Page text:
Complex medication regimens create challenges for home health care
Medically high-risk patients and communication breakdowns between providers contribute to the difficulty of medication management for older adults receiving home health care, finds a study led by researchers at NYU Rory Meyers College of Nursing. The findings are published in the journal Medical Care Research and Review.
"Our study suggests that medication management coordinated from home care has the potential to improve medication safety for older adults and reduce the risk for initial hospitalization and readmission to hospitals," said Allison Squires, Ph.D., RN, FAAN, associate professor at NYU Rory Meyers College of Nursing and the study's lead author.
Older adults are more likely to be taking multiple medications, creating complex drug regimens. These regimens vary in complexity based on the number of medications, the dosages and frequencies of those medications, and any special instructions related to taking them as ordered. Increased medication complexity can impair patients' abilities to take their medications as directed and raises their risk for hospital admission, readmission, and adverse events.
Home health agencies provide person-centered care for patients in their homes, often through the use of interdisciplinary clinical teams of nurses, physical therapists, occupational therapists, speech therapists, home health aides, and social workers. Medication management is a primary service provided by home care.
This study sought to understand medication management challenges from the home care provider perspective. The researchers conducted interviews with 77 home health care professionals, including nurse practitioners, nurses training to become nurse practitioners and midwives, social workers, social work students, pharmacists, and pharmacy students.
The researchers identified two key themes in their interviews: a "fragmented system of care" and "vulnerable patients in vulnerable situations," with patient-, provider-, and system-level factors contributing to both communication and coordination challenges.
The "fragmented system of care" highlighted through the interviews involves communication breakdowns between health care providers—including between multiple home health providers and between home health and office-based providers—and between providers and patients. This breakdown of information due to patient-level factors (e.g., lack of trust with providers), provider-level factors (e.g., inadequate provider-provider communication or lack of relationship between home health and office-based providers), and system-level factors (e.g., lack of time with patients, electronic medical records not being available across providers) creates opportunities for medication errors.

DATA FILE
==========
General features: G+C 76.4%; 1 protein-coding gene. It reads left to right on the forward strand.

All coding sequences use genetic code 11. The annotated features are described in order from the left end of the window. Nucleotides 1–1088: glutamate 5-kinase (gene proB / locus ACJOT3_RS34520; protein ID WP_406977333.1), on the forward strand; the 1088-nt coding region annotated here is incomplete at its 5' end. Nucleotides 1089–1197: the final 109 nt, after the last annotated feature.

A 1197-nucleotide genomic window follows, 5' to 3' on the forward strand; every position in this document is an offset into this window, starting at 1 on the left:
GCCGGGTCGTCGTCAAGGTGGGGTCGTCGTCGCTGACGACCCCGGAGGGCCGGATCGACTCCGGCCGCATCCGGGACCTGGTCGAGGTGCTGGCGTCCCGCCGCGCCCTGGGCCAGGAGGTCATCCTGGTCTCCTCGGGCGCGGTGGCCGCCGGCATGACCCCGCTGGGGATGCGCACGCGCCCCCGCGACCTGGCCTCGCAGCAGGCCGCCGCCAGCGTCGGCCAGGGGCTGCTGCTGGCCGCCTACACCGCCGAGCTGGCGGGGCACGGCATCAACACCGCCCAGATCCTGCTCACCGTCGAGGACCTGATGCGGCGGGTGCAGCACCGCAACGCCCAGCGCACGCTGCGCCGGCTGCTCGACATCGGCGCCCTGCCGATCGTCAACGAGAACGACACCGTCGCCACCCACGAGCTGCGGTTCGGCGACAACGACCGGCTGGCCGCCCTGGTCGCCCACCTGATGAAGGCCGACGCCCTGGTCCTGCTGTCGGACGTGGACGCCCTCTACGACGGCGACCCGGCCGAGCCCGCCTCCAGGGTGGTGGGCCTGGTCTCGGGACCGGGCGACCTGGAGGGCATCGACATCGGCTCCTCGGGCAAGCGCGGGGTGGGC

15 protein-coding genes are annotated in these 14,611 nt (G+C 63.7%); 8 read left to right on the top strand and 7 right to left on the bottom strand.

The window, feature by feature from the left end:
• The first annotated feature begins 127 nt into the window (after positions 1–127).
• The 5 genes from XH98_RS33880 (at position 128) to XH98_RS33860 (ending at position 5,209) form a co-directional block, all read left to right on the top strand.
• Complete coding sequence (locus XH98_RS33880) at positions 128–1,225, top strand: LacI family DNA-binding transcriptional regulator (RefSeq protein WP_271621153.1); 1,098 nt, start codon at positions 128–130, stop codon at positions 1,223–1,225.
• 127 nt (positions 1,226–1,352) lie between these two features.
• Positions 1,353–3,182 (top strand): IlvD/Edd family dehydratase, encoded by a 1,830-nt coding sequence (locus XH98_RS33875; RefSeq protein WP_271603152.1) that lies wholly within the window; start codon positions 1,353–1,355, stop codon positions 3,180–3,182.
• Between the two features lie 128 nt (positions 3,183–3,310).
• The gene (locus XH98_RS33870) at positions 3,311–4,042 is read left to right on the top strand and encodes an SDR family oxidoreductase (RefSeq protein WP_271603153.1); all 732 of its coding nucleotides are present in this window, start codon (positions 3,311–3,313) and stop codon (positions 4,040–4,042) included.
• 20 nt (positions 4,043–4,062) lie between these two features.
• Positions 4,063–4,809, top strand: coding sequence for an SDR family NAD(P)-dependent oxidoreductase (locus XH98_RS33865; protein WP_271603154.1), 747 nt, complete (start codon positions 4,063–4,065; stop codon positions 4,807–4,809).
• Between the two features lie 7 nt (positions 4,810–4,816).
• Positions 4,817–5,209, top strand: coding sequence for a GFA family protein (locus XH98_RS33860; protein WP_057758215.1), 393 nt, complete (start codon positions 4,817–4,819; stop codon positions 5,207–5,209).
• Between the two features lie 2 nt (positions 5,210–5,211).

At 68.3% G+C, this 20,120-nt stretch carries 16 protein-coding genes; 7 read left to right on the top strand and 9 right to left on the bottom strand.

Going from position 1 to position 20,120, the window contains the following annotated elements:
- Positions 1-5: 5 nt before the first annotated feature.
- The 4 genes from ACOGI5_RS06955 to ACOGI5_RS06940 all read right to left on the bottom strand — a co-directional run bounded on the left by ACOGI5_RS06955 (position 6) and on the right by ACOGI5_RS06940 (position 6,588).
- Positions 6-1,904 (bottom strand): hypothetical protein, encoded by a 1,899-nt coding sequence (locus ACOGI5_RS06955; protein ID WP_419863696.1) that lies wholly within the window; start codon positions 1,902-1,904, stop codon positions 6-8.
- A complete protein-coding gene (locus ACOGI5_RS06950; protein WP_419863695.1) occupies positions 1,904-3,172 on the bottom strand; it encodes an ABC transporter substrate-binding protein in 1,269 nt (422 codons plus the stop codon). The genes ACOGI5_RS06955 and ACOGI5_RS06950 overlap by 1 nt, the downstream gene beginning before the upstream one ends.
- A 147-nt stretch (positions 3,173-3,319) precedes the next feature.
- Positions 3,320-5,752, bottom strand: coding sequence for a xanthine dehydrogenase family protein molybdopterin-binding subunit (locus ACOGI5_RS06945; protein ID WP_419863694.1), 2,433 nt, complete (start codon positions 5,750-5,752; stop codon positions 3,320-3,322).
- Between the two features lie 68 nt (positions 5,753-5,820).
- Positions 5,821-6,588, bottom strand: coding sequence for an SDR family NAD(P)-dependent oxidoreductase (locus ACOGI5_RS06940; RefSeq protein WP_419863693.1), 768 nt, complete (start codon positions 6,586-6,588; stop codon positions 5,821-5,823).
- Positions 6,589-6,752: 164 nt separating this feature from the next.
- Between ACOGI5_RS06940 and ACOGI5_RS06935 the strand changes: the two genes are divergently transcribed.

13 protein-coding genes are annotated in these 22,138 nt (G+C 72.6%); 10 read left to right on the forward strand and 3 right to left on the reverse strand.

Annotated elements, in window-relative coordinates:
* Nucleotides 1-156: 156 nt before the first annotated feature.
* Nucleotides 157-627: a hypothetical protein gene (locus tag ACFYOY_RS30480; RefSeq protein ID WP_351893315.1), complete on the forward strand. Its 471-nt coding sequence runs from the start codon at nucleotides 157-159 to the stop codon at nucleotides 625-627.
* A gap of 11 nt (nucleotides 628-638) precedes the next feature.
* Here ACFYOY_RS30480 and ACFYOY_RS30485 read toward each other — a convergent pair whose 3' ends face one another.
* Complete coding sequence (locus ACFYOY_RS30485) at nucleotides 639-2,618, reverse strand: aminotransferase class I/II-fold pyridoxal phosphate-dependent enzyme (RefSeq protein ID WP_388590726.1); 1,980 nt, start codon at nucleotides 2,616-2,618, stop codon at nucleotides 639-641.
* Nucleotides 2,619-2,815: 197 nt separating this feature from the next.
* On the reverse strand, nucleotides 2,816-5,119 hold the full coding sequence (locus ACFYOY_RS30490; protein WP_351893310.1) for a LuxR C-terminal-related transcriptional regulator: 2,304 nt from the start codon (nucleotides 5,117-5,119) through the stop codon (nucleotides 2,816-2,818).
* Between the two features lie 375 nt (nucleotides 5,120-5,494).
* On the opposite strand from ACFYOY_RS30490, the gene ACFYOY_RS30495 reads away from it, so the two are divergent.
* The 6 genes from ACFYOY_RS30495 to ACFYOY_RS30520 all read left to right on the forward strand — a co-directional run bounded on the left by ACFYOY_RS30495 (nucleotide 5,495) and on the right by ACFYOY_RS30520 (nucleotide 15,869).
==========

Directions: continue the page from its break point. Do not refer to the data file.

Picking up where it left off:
In describing "vulnerable patients in vulnerable situations," home health providers shared how many older adults in home care are both high-risk, or medically complex, and in high-risk situations, as most live alone. These risks were described as a complex interplay of patient-level factors (e.g., living alone, language barriers, or cognitive issues), provider-level factors (e.g., not giving clear instructions for taking medication), and system-level factors (e.g., clinical turnover, lack of resources) that affected patients' medication complexity and their ability to take medications safely.
Participants also described medication errors they observed. A patient taking the wrong drug was the most common error reported (54.5 percent), followed by a patient taking the wrong dose (31.8 percent) and taking a drug at the wrong time (13.6 percent).
Medication safety issues along with provider-provider communication problems were central themes with medication complexity, and fragmented care coordination contributed to this complexity. As such, the researchers note that medication management coordinated by home care providers has the potential to improve medication safety for older adults, which in turn would reduce their risk for hospitalization and readmission.
"Allowing nurse practitioners in home care to conduct medication coordination with a patient's physicians has the potential to address the issues with fragmented care coordination and may save costs. Even better would be a coordinated effort between interdisciplinary home care teams, including nurse practitioners, social workers, and pharmacists," said Squires.